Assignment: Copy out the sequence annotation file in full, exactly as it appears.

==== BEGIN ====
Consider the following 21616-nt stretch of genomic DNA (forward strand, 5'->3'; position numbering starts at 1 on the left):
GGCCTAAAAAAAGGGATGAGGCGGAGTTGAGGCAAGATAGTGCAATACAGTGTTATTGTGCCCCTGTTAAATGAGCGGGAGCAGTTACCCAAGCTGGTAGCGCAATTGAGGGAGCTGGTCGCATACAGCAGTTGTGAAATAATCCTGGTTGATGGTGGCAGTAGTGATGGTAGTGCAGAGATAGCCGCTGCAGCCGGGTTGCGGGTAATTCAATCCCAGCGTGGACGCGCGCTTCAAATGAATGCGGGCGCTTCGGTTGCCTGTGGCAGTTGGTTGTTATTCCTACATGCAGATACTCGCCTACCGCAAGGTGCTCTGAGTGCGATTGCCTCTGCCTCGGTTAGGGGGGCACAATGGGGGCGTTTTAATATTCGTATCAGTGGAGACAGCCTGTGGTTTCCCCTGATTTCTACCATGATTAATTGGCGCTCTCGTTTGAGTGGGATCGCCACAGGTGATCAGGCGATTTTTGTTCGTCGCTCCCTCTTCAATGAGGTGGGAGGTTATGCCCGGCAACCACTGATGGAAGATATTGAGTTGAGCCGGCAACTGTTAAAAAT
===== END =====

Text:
Consider the following 21616-nt stretch of genomic DNA (forward strand, 5'->3'; position numbering starts at 1 on the left):
GGCCTAAAAAAAGGGATGAGGCGGAGTTGAGGCAAGATAGTGCAATACAGTGTTATTGTGCCCCTGTTAAATGAGCGGGAGCAGTTACCCAAGCTGGTAGCGCAATTGAGGGAGCTGGTCGCATACAGCAGTTGTGAAATAATCCTGGTTGATGGTGGCAGTAGTGATGGTAGTGCAGAGATAGCCGCTGCAGCCGGGTTGCGGGTAATTCAATCCCAGCGTGGACGCGCGCTTCAAATGAATGCGGGCGCTTCGGTTGCCTGTGGCAGTTGGTTGTTATTCCTACATGCAGATACTCGCCTACCGCAAGGTGCTCTGAGTGCGATTGCCTCTGCCTCGGTTAGGGGGGCACAATGGGGGCGTTTTAATATTCGTATCAGTGGAGACAGCCTGTGGTTTCCCCTGATTTCTACCATGATTAATTGGCGCTCTCGTTTGAGTGGGATCGCCACAGGTGATCAGGCGATTTTTGTTCGTCGCTCCCTCTTCAATGAGGTGGGAGGTTATGCCCGGCAACCACTGATGGAAGATATTGAGTTGAGCCGGCAACTGTTAAAAAT